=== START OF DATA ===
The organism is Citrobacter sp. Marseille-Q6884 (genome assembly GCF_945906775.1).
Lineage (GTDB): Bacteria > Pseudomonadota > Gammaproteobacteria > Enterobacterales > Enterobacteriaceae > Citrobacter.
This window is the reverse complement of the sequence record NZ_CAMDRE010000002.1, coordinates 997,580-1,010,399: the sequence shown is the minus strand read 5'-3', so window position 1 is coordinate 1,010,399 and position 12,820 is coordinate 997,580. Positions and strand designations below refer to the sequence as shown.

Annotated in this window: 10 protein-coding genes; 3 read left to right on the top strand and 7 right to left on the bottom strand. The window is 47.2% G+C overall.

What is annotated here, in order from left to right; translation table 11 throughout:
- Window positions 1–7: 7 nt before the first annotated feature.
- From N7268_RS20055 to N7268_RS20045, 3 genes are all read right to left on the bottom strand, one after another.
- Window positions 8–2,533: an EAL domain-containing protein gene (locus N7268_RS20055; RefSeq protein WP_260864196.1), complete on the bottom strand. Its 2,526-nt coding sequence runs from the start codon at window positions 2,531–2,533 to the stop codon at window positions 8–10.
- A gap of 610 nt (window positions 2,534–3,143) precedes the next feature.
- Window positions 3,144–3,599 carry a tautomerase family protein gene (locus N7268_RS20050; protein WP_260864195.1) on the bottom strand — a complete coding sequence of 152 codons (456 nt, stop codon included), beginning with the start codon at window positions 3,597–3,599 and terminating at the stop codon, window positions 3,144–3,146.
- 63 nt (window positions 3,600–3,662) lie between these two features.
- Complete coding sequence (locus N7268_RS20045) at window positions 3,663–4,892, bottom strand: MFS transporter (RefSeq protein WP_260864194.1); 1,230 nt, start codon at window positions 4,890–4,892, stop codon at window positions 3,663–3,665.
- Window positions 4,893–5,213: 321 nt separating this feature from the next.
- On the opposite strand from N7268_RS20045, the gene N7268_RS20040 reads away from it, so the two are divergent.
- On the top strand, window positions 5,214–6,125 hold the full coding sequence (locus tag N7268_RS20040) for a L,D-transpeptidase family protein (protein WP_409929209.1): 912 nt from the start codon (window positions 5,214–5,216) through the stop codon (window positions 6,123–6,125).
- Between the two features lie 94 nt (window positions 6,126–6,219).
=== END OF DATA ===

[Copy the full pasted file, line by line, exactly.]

The organism is Citrobacter sp. Marseille-Q6884 (genome assembly GCF_945906775.1).
Lineage (GTDB): Bacteria > Pseudomonadota > Gammaproteobacteria > Enterobacterales > Enterobacteriaceae > Citrobacter.
This window is the reverse complement of the sequence record NZ_CAMDRE010000002.1, coordinates 997,580-1,010,399: the sequence shown is the minus strand read 5'-3', so window position 1 is coordinate 1,010,399 and position 12,820 is coordinate 997,580. Positions and strand designations below refer to the sequence as shown.

Annotated in this window: 10 protein-coding genes; 3 read left to right on the top strand and 7 right to left on the bottom strand. The window is 47.2% G+C overall.

What is annotated here, in order from left to right; translation table 11 throughout:
- Window positions 1–7: 7 nt before the first annotated feature.
- From N7268_RS20055 to N7268_RS20045, 3 genes are all read right to left on the bottom strand, one after another.
- Window positions 8–2,533: an EAL domain-containing protein gene (locus N7268_RS20055; RefSeq protein WP_260864196.1), complete on the bottom strand. Its 2,526-nt coding sequence runs from the start codon at window positions 2,531–2,533 to the stop codon at window positions 8–10.
- A gap of 610 nt (window positions 2,534–3,143) precedes the next feature.
- Window positions 3,144–3,599 carry a tautomerase family protein gene (locus N7268_RS20050; protein WP_260864195.1) on the bottom strand — a complete coding sequence of 152 codons (456 nt, stop codon included), beginning with the start codon at window positions 3,597–3,599 and terminating at the stop codon, window positions 3,144–3,146.
- 63 nt (window positions 3,600–3,662) lie between these two features.
- Complete coding sequence (locus N7268_RS20045) at window positions 3,663–4,892, bottom strand: MFS transporter (RefSeq protein WP_260864194.1); 1,230 nt, start codon at window positions 4,890–4,892, stop codon at window positions 3,663–3,665.
- Window positions 4,893–5,213: 321 nt separating this feature from the next.
- On the opposite strand from N7268_RS20045, the gene N7268_RS20040 reads away from it, so the two are divergent.
- On the top strand, window positions 5,214–6,125 hold the full coding sequence (locus tag N7268_RS20040) for a L,D-transpeptidase family protein (protein WP_409929209.1): 912 nt from the start codon (window positions 5,214–5,216) through the stop codon (window positions 6,123–6,125).
- Between the two features lie 94 nt (window positions 6,126–6,219).